• The Next Step, a Canadian Dramedy Mockumentary, has a two-part Yet Another Christmas Carol Christmas Episode that aired in December 2019 as part of Season 7. Although it makes Continuity Nods to the series, with many an occurrence of The Bus Came Back, it's also hard to fit into the official timeline for several reasons:
    • Since the time span between Season 6 and Season 7 is a few days, it makes little sense that The Next Step Dance Studio would celebrate Christmas in April. Seeing as Kingston, Ozzy, Summer, Kenzie and Finn are present and Noah and Jacquie are absent, it cannot be set after Season 4, which would chronologically make the most sense in time. Therefore, these episodes are likely set out of the show's timeline, like the Halloween special.
    • If the episodes are set within the regular timeline of the show, then, due to Amy's presence and Michelle saying in a later episode that she had not seen Emily since she informed her that she would not be buying the studio with her, these special episodes would be set between "The Return of Amy" and "We Need to Talk".
    • In Season 4, a reference is made to the 30th anniversary of The Next Step Dance Studio's opening, but as the episode "Only You" in that season referred to the first dance captain technically being in 1984, it should be the 33rd anniversary, but it is never actually confirmed that The Next Step was an established business at this point, meaning that before the studio was officially founded, it may have still existed as a dance education facility that made use of a dance captain.
    • Part of Season 7 is Loose Canon at best, if not outright Schrödinger's Canon, but Word of God on its canonicity from series creator Frank van Keeken has never been mentioned.
  • On the Buses (and its two sequels) isn't canon to the TV series, as Olive and Arthur's son, Little Arthur, only appears in the films.
  • Power Rangers:
    • Mighty Morphin Power Rangers: The Movie was an example of a Non-Serial Movie with a Big Budget Beef-Up to go along with it; specifically, all of the cheap sets and spandex costumes (plus the stock footage) were replaced with expensive, high quality sets and plasticized, form-fitting body armor, respectively. The film's plot was also a change from the series' norm at the time. The movie's lead villain, Ivan Ooze, was never seen in the series either. The movie is not part of the series canon, since it basically tells the same story as the third-season premiere multiparter (Rangers lose old powers, must earn new ninja-based powers), but with major changes (for instance, the Rangers get their ninja powers from the scantily clad Dulcea of the planet Phaedos rather than the robotic Ninjor, and the new villain is Ivan Ooze rather than Rito Revolto).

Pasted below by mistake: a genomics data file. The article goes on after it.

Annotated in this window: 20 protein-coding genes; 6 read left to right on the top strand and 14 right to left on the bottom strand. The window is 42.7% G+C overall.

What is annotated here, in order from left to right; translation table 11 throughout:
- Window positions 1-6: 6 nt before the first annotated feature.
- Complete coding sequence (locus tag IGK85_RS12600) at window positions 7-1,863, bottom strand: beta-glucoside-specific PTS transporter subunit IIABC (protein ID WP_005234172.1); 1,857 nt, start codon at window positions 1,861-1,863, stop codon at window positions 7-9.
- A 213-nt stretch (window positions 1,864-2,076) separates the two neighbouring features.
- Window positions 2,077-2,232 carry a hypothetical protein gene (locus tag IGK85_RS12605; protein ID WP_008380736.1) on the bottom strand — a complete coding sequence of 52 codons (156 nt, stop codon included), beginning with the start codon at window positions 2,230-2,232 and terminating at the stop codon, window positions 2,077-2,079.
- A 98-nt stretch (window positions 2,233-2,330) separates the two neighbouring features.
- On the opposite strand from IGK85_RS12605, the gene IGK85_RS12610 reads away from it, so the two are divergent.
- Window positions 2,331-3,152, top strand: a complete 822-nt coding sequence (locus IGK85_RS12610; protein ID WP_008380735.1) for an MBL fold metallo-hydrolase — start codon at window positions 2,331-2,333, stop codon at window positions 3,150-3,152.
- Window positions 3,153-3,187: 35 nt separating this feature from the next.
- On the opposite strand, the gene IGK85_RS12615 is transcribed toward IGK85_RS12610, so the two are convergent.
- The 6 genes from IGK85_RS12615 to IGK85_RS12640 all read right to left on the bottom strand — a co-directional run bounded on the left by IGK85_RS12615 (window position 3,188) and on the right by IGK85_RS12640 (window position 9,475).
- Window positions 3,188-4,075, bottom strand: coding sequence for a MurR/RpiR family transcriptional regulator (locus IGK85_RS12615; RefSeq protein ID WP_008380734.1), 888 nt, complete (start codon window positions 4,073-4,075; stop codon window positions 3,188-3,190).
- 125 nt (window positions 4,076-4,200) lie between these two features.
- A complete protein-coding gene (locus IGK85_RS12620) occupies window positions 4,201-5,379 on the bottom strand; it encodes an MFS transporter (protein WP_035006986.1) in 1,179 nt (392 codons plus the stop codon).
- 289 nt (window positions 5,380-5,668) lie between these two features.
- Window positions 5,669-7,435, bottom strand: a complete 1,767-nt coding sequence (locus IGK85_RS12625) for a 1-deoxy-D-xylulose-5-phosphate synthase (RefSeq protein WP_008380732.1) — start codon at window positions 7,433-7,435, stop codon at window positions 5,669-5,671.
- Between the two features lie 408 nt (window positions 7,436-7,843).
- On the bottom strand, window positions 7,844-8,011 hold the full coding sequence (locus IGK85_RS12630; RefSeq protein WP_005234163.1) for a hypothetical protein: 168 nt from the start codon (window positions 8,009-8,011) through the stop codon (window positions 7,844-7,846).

• Power Rangers (2017) was a retelling of the origins of the Mighty Morphin' Power Rangers with younger actors and had no connection to the continuity of Power Rangers Ninja Steel (the PR series that was on TV at the time).
  • Red Dwarf nearly got a movie that ignored the eighth season. The Bolivian Army Ending of Series VIII was Doug Naylor attempting to Torch the Franchise and Run so the TV continuity couldn't be continued. The movie was scrapped when the only financial backers wanted to replace the cast with more successful actors leading to the show continuing with the ship having an Unexplained Recovery.
  • Star Trek (2009) and its sequels are set in an alternate continuity from the rest of the shows and movies in the Star Trek franchise. Interestingly, the two universes are connected. The movie verse was created by Nero's crew and Ambassador Spock from the main continuity travelling back and splitting the timeline. There is a brief reference to this universe in Star Trek: Discovery Season 3 to help explain what is happening to one of their crew.
  • Super Sentai movies are different from those of Kamen Rider — they're hard to place in show continuity, typically don't touch the series' plot, and are rarely referenced thereafter, but they're almost never contradictory, unlike the turn-of-the-century Kamen Rider movies that were What If? stories from the get-go. *
    • Strangely, in Ninpuu Sentai Hurricaneger, Tricondor is recognized by the team because of the movie's events, but there doesn't seem to be any reason for Oboro to have made a machine that looks exactly like the first Tricondor.
    • Bakuryuu Sentai Abaranger: The evil Palette Swap mecha from the movie makes a brief appearance near the end of the series. There's also a Running Gag of mentioning Abarangers's curry house in team-ups if that team-up doesn't have at least one Abaranger character appearingnote , suggesting every Sentai succeeding the Abarangers has at least someone who has it as a favorite hangout; you won't see evidence of this in their series.
    • Tokusou Sentai Dekaranger's movies don't get mentioned in the series, but do mention each other — an Algolian (the summer movie villains) is involved in the Dekaranger vs. Magiranger team-up.